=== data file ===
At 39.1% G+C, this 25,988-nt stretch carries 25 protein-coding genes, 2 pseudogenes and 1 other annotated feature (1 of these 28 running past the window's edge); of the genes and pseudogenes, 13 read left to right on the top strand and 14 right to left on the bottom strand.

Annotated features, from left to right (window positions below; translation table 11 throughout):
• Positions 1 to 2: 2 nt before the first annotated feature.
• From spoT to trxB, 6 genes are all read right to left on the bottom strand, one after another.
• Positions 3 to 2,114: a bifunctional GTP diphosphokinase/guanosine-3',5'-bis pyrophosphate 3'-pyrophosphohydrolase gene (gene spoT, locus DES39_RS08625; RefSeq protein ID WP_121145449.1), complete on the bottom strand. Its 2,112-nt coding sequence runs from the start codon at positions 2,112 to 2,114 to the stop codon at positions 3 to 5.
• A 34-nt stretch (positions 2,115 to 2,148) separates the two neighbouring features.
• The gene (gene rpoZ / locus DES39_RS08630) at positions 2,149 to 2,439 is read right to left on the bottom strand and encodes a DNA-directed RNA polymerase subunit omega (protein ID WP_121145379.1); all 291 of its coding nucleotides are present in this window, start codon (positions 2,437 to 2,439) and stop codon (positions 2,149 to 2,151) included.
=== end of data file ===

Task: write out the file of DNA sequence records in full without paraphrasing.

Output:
At 39.1% G+C, this 25,988-nt stretch carries 25 protein-coding genes, 2 pseudogenes and 1 other annotated feature (1 of these 28 running past the window's edge); of the genes and pseudogenes, 13 read left to right on the top strand and 14 right to left on the bottom strand.

Annotated features, from left to right (window positions below; translation table 11 throughout):
• Positions 1 to 2: 2 nt before the first annotated feature.
• From spoT to trxB, 6 genes are all read right to left on the bottom strand, one after another.
• Positions 3 to 2,114: a bifunctional GTP diphosphokinase/guanosine-3',5'-bis pyrophosphate 3'-pyrophosphohydrolase gene (gene spoT, locus DES39_RS08625; RefSeq protein ID WP_121145449.1), complete on the bottom strand. Its 2,112-nt coding sequence runs from the start codon at positions 2,112 to 2,114 to the stop codon at positions 3 to 5.
• A 34-nt stretch (positions 2,115 to 2,148) separates the two neighbouring features.
• The gene (gene rpoZ / locus DES39_RS08630) at positions 2,149 to 2,439 is read right to left on the bottom strand and encodes a DNA-directed RNA polymerase subunit omega (protein ID WP_121145379.1); all 291 of its coding nucleotides are present in this window, start codon (positions 2,437 to 2,439) and stop codon (positions 2,149 to 2,151) included.